Sometime in mid-April of this year, I began to notice an interesting trend that had been going on for a while in my personal use of social media. When I felt at my lowest and I used it as a tool to reach out for help, even, and almost ESPECIALLY, people I didn’t even know all that well were there all nearly every hour of the day or night to lift me up out of the darkness, to encourage me, and cheer me on in the brighter moments too in ways that people that were physically near me seemed unable to. But what excited me the most about this realization was that, combined with idea that you can literally be whoever you want to be on the internet, there existed this potential to be completely myself in a space where I could be supported by others in that. As an introverted, quirky and creative gay girl who grew up in a pretty conservative area of the Midwest, that’s something that even at 37 years old I don’t think I ever have allowed myself a chance to experience. I began to wonder what it might be like to be able to just be completely myself for once, including not just the shiny happy bits people normally include on social media, but also the dark and lonely and hopeless moments too. So when my immediate supervisor at my fairly new full time job made a comment to me that people around me were curious to get to know me better, I did what any slightly insecure writer and amateur social scientist might do: I decided to launch it as an experiment to chronicle my life on social media for a month and deliberately post things about myself that made me uncomfortable to share which, when you are as introverted as I am, is basically everything. I would write something every day, no matter how small, and post it across three platforms, Facebook, Instagram and Twitter, to give people an opportunity to learn more about me and also to push myself outside of this comfort zone I have built around myself.
See, I try to project this image of myself that I am what people seem to expect me to be: that I have it all together, that my marriage is wonderful, that I am bright and healthy and successful and financially secure here on my 2.5 acres in the bucolic and slightly rural suburbs and also the perfect parent to by amazing daughter who is now 15 years old (though she IS really an amazing kid). The truth, however, is a little different than that. In reality, I am overweight, probably sleep too much, eat things I know I shouldn’t too often, and struggle with my body image. I don’t really like my house that much, but mostly because I’ve been too broke since even before we bought it to properly maintain it or improve it to be what I would like, and often feel spread too thin by all the work a place this size entails. As far as my career goes, I’ve had quite a few different jobs in different roles in different places, even launching my own side businesses twice that never took off, but I still have no idea what I want to be when I grow up. I never finished college and was in debt up to my eyeballs and really felt deeply lonely, as if all these people might know OF me, but didn’t understand one bit of what mattered to me or care. And then there is the fact that, although I had always previously identified as bisexual, I have been married to the same man for 16 years that I know cares deeply for me but with whom I am never intimate (because, ahem, he’s male and I’m really all about the ladies it turns out) and often barely speak about anything that really matters. Oh- and I struggle with depression and anxiety that I have chosen to manage without the help of a therapist (for financial reasons) or medication. I have trouble verbalizing how I feel in conversation and ordering my thoughts sometimes unless I write them down, especially on short notice, and I often feel very hopeless, spiritually disconnected, and lonely. And, when it all gets to be too much, I periodically burst into tears at the most inopportune moments, usually at work when I am getting feedback about something for some reason, even if it is positive.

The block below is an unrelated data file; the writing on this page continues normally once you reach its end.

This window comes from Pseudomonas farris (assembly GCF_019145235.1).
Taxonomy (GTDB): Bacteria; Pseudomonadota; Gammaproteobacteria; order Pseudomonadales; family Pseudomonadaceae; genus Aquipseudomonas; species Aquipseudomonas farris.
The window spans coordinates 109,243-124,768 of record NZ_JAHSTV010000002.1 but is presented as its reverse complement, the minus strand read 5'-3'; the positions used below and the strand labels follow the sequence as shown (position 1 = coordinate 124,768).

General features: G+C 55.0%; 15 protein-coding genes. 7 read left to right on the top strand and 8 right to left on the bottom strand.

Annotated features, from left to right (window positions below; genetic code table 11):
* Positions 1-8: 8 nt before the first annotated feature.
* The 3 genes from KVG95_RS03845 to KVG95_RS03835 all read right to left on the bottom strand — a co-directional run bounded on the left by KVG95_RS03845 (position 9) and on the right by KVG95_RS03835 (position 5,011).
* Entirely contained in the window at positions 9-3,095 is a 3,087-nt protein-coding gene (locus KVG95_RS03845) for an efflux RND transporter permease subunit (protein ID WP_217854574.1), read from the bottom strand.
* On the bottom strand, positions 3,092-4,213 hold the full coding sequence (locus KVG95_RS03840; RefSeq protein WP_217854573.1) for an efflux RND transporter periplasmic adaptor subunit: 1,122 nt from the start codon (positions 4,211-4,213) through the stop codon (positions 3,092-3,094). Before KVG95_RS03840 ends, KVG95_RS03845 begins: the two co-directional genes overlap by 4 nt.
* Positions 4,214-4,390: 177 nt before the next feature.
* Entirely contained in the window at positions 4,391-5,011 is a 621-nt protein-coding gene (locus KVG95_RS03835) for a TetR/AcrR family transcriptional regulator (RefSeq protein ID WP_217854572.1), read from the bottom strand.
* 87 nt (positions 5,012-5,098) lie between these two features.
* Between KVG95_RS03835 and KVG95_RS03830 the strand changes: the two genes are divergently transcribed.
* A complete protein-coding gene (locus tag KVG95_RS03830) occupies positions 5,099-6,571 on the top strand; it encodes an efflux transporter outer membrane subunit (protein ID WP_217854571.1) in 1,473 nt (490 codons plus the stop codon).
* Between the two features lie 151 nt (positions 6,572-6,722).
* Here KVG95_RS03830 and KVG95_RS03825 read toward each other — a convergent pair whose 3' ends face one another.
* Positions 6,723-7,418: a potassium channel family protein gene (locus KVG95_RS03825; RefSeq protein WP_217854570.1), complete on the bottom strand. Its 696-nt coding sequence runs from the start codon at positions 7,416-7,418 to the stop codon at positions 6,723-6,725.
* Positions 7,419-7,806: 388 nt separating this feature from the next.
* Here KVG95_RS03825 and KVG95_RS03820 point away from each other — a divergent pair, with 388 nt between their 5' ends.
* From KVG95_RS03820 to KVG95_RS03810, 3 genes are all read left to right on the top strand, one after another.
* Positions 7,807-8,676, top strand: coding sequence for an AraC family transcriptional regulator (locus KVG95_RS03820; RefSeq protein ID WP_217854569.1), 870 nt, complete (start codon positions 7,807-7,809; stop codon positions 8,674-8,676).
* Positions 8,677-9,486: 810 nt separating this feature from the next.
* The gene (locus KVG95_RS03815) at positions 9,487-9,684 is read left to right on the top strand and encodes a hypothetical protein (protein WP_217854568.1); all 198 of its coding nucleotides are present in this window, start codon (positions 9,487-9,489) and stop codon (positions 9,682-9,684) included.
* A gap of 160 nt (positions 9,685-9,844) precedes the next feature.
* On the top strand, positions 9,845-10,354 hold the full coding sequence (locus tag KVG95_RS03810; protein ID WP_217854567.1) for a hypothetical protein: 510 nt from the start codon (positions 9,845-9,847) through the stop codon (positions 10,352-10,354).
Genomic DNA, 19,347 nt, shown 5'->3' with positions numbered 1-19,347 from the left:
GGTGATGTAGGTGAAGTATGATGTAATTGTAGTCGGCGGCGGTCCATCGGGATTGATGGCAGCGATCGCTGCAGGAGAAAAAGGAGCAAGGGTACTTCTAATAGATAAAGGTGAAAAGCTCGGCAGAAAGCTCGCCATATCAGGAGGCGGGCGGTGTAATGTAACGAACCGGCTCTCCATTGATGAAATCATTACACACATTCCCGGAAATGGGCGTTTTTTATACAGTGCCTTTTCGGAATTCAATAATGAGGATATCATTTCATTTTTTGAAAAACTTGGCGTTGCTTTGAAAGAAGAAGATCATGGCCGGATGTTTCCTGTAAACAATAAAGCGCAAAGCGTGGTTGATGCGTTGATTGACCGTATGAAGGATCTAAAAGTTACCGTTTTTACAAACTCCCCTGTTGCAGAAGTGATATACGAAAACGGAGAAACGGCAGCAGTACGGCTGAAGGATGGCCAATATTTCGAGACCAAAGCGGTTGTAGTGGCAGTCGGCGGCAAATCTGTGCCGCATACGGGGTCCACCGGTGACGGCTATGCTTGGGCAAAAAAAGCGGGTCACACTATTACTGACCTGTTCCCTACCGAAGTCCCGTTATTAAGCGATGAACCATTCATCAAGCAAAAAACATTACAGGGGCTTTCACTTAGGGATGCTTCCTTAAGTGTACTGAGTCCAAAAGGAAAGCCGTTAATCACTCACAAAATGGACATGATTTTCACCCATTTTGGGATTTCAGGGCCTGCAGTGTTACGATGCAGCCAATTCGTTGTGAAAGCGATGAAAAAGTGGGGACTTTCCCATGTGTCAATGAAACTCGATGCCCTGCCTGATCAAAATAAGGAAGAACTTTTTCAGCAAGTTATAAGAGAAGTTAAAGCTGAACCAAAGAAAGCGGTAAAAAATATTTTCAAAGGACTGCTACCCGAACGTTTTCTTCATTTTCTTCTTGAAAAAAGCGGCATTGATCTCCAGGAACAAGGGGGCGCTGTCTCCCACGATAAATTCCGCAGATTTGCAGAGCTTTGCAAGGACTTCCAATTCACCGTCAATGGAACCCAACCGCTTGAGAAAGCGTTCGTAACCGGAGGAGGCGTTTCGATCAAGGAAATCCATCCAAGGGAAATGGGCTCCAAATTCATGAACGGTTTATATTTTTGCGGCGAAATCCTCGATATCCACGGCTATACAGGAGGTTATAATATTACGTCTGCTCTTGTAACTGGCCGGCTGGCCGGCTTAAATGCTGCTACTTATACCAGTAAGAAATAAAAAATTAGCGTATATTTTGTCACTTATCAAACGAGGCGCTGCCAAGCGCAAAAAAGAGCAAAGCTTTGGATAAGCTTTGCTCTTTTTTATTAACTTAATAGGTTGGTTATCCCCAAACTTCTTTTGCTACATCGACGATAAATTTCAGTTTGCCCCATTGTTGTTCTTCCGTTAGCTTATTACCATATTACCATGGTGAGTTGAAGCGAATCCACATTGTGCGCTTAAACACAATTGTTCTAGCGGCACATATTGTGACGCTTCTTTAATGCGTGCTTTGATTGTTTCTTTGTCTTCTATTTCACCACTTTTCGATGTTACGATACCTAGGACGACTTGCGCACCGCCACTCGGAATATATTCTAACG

Have it all together? Hardly.
My usual MO has always been to be what is expected of me in order to avoid any discomfort or the awkwardness that comes from disappointing people I care about. Doing this though leads to a complete loss of who you really are and suddenly you look around and realize that where is you are is not what you want, which feels so horribly hopeless and overwhelming.
So here it is, laid out in all it’s glory for you to enjoy: a (fairly) uncensored look at life inside my head and heart. This project is about me, in all my messiness and confusion, chronicling my discovery, however late in life, of who I really am, what it’s like navigating life with a mental illness, and my journey to discover what makes me happy and live authentically, even if it means being vulnerable.
Welcome to my Vulnerability Project.